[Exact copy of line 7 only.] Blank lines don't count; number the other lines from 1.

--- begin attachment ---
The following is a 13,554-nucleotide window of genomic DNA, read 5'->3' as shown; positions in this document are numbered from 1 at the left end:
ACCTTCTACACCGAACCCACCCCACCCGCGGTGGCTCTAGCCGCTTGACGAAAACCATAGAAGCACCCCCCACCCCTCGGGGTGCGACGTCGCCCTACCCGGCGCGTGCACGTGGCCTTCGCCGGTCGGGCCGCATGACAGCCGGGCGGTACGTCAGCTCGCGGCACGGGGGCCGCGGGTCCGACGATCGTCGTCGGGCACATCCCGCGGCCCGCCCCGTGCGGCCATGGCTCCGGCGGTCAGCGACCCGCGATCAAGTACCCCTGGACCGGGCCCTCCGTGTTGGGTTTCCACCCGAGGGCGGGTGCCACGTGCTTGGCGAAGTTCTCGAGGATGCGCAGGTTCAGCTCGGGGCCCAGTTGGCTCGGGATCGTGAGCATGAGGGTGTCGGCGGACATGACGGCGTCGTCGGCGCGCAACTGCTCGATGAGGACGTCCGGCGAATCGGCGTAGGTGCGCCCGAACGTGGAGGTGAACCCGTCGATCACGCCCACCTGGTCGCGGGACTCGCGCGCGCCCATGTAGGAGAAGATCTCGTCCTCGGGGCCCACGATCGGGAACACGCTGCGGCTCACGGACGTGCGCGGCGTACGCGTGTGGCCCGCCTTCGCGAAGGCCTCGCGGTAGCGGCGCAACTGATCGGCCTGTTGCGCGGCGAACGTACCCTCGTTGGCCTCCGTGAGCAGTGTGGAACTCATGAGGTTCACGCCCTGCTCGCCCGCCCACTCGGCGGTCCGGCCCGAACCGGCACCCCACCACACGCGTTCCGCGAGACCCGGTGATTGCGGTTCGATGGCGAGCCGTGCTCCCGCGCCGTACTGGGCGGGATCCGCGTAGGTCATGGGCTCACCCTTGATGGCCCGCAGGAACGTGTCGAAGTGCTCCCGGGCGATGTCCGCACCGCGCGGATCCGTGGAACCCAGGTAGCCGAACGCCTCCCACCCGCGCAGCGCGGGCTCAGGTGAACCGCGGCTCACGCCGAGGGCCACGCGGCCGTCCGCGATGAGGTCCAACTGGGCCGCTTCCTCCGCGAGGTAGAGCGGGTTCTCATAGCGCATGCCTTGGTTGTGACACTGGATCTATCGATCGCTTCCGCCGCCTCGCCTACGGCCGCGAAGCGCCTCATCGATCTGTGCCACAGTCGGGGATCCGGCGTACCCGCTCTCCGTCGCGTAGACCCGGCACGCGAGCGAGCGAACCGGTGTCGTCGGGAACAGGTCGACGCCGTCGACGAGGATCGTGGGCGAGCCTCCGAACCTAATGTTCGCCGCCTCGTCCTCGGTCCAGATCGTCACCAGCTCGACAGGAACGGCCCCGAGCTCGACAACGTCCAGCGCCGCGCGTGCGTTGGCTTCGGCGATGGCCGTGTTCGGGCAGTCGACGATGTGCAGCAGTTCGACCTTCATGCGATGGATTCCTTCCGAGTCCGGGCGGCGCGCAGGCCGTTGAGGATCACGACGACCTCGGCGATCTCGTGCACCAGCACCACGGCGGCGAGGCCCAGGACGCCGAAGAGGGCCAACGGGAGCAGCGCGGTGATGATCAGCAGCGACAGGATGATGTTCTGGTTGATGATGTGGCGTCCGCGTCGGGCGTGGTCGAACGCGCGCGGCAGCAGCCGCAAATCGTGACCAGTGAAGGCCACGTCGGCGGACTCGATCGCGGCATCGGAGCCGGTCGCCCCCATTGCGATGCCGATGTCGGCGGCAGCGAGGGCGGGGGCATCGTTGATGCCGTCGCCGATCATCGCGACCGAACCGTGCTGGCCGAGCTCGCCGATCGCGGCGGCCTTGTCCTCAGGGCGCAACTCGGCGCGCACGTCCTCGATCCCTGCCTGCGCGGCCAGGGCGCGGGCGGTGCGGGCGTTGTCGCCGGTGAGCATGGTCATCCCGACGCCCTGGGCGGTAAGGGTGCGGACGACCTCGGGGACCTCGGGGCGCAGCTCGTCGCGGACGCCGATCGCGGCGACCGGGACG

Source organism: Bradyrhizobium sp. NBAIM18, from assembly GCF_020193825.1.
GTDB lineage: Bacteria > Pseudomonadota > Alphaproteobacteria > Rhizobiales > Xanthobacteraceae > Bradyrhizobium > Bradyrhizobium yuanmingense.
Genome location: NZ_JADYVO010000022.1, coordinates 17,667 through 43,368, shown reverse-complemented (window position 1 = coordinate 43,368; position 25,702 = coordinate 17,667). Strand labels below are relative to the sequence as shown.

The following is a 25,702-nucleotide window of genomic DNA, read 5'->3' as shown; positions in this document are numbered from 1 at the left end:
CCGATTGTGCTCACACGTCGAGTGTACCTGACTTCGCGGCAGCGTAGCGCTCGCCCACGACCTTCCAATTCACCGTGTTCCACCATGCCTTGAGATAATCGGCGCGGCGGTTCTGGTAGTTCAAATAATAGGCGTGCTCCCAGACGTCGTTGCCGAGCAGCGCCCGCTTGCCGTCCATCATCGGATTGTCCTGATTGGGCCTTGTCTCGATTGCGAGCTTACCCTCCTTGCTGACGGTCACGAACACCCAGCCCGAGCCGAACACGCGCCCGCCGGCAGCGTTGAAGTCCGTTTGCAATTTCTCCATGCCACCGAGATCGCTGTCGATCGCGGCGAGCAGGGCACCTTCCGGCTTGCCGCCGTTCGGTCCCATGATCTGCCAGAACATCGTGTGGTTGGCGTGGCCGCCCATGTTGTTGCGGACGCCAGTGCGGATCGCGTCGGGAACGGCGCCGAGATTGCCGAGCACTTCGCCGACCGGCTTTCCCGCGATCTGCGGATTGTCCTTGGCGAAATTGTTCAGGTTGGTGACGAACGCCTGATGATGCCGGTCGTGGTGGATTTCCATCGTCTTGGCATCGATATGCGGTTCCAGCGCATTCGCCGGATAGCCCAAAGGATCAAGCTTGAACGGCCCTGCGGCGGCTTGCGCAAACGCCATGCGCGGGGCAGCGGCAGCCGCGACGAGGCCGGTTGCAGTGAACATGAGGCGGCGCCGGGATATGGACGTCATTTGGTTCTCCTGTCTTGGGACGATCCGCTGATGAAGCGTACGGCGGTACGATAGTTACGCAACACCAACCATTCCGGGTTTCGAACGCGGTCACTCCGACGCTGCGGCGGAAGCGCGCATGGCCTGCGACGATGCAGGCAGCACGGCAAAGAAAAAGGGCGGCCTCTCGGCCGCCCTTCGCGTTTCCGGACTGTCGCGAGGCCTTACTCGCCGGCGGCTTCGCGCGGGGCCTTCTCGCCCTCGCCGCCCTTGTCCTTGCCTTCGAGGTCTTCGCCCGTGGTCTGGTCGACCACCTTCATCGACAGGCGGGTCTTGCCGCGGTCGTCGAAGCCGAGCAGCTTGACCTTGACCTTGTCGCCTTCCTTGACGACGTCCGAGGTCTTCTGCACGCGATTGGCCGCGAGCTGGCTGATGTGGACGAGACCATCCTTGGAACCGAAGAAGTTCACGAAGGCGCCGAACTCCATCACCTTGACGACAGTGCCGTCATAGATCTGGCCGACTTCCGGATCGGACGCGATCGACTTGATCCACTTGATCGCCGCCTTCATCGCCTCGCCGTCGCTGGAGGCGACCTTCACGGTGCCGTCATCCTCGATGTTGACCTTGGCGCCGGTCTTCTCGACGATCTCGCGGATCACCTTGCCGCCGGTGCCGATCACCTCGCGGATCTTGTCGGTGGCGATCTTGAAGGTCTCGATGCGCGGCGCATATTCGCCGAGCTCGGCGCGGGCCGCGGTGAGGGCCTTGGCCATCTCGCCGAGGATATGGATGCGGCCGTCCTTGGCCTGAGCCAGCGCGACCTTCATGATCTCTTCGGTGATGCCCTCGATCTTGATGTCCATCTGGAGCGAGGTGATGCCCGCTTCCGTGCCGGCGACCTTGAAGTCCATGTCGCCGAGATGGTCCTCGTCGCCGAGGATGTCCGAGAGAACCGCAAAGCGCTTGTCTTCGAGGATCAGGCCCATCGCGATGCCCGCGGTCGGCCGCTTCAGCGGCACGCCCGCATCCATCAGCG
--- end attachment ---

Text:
CCGATTGTGCTCACACGTCGAGTGTACCTGACTTCGCGGCAGCGTAGCGCTCGCCCACGACCTTCCAATTCACCGTGTTCCACCATGCCTTGAGATAATCGGCGCGGCGGTTCTGGTAGTTCAAATAATAGGCGTGCTCCCAGACGTCGTTGCCGAGCAGCGCCCGCTTGCCGTCCATCATCGGATTGTCCTGATTGGGCCTTGTCTCGATTGCGAGCTTACCCTCCTTGCTGACGGTCACGAACACCCAGCCCGAGCCGAACACGCGCCCGCCGGCAGCGTTGAAGTCCGTTTGCAATTTCTCCATGCCACCGAGATCGCTGTCGATCGCGGCGAGCAGGGCACCTTCCGGCTTGCCGCCGTTCGGTCCCATGATCTGCCAGAACATCGTGTGGTTGGCGTGGCCGCCCATGTTGTTGCGGACGCCAGTGCGGATCGCGTCGGGAACGGCGCCGAGATTGCCGAGCACTTCGCCGACCGGCTTTCCCGCGATCTGCGGATTGTCCTTGGCGAAATTGTTCAGGTTGGTGACGAACGCCTGATGATGCCGGTCGTGGTGGATTTCCATCGTCTTGGCATCGATATGCGGTTCCAGCGCATTCGCCGGATAGCCCAAAGGATCAAGCTTGAACGGCCCTGCGGCGGCTTGCGCAAACGCCATGCGCGGGGCAGCGGCAGCCGCGACGAGGCCGGTTGCAGTGAACATGAGGCGGCGCCGGGATATGGACGTCATTTGGTTCTCCTGTCTTGGGACGATCCGCTGATGAAGCGTACGGCGGTACGATAGTTACGCAACACCAACCATTCCGGGTTTCGAACGCGGTCACTCCGACGCTGCGGCGGAAGCGCGCATGGCCTGCGACGATGCAGGCAGCACGGCAAAGAAAAAGGGCGGCCTCTCGGCCGCCCTTCGCGTTTCCGGACTGTCGCGAGGCCTTACTCGCCGGCGGCTTCGCGCGGGGCCTTCTCGCCCTCGCCGCCCTTGTCCTTGCCTTCGAGGTCTTCGCCCGTGGTCTGGTCGACCACCTTCATCGACAGGCGGGTCTTGCCGCGGTCGTCGAAGCCGAGCAGCTTGACCTTGACCTTGTCGCCTTCCTTGACGACGTCCGAGGTCTTCTGCACGCGATTGGCCGCGAGCTGGCTGATGTGGACGAGACCATCCTTGGAACCGAAGAAGTTCACGAAGGCGCCGAACTCCATCACCTTGACGACAGTGCCGTCATAGATCTGGCCGACTTCCGGATCGGACGCGATCGACTTGATCCACTTGATCGCCGCCTTCATCGCCTCGCCGTCGCTGGAGGCGACCTTCACGGTGCCGTCATCCTCGATGTTGACCTTGGCGCCGGTCTTCTCGACGATCTCGCGGATCACCTTGCCGCCGGTGCCGATCACCTCGCGGATCTTGTCGGTGGCGATCTTGAAGGTCTCGATGCGCGGCGCATATTCGCCGAGCTCGGCGCGGGCCGCGGTGAGGGCCTTGGCCATCTCGCCGAGGATATGGATGCGGCCGTCCTTGGCCTGAGCCAGCGCGACCTTCATGATCTCTTCGGTGATGCCCTCGATCTTGATGTCCATCTGGAGCGAGGTGATGCCCGCTTCCGTGCCGGCGACCTTGAAGTCCATGTCGCCGAGATGGTCCTCGTCGCCGAGGATGTCCGAGAGAACCGCAAAGCGCTTGTCTTCGAGGATCAGGCCCATCGCGATGCCCGCGGTCGGCCGCTTCAGCGGCACGCCCGCATCCATCAGCG